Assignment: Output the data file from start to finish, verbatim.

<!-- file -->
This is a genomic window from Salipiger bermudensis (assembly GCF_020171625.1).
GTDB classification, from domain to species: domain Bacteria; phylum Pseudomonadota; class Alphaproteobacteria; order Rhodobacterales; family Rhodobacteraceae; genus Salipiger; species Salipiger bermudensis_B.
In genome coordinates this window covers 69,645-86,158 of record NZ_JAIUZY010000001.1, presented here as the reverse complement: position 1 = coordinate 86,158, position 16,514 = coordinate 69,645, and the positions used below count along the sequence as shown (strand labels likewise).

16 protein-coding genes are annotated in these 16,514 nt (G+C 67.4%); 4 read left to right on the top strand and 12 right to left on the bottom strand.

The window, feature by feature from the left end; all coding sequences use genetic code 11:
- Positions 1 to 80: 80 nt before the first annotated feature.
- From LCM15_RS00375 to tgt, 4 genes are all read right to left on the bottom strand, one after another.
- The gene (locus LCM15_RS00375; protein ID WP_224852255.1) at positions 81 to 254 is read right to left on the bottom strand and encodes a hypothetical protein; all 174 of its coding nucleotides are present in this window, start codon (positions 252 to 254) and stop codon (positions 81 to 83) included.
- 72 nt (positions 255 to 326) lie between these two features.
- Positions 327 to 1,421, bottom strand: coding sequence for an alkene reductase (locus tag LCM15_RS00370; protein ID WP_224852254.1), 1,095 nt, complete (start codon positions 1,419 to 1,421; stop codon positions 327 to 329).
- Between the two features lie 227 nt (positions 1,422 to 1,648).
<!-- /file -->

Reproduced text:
This is a genomic window from Salipiger bermudensis (assembly GCF_020171625.1).
GTDB classification, from domain to species: domain Bacteria; phylum Pseudomonadota; class Alphaproteobacteria; order Rhodobacterales; family Rhodobacteraceae; genus Salipiger; species Salipiger bermudensis_B.
In genome coordinates this window covers 69,645-86,158 of record NZ_JAIUZY010000001.1, presented here as the reverse complement: position 1 = coordinate 86,158, position 16,514 = coordinate 69,645, and the positions used below count along the sequence as shown (strand labels likewise).

16 protein-coding genes are annotated in these 16,514 nt (G+C 67.4%); 4 read left to right on the top strand and 12 right to left on the bottom strand.

The window, feature by feature from the left end; all coding sequences use genetic code 11:
- Positions 1 to 80: 80 nt before the first annotated feature.
- From LCM15_RS00375 to tgt, 4 genes are all read right to left on the bottom strand, one after another.
- The gene (locus LCM15_RS00375; protein ID WP_224852255.1) at positions 81 to 254 is read right to left on the bottom strand and encodes a hypothetical protein; all 174 of its coding nucleotides are present in this window, start codon (positions 252 to 254) and stop codon (positions 81 to 83) included.
- 72 nt (positions 255 to 326) lie between these two features.
- Positions 327 to 1,421, bottom strand: coding sequence for an alkene reductase (locus tag LCM15_RS00370; protein ID WP_224852254.1), 1,095 nt, complete (start codon positions 1,419 to 1,421; stop codon positions 327 to 329).
- Between the two features lie 227 nt (positions 1,422 to 1,648).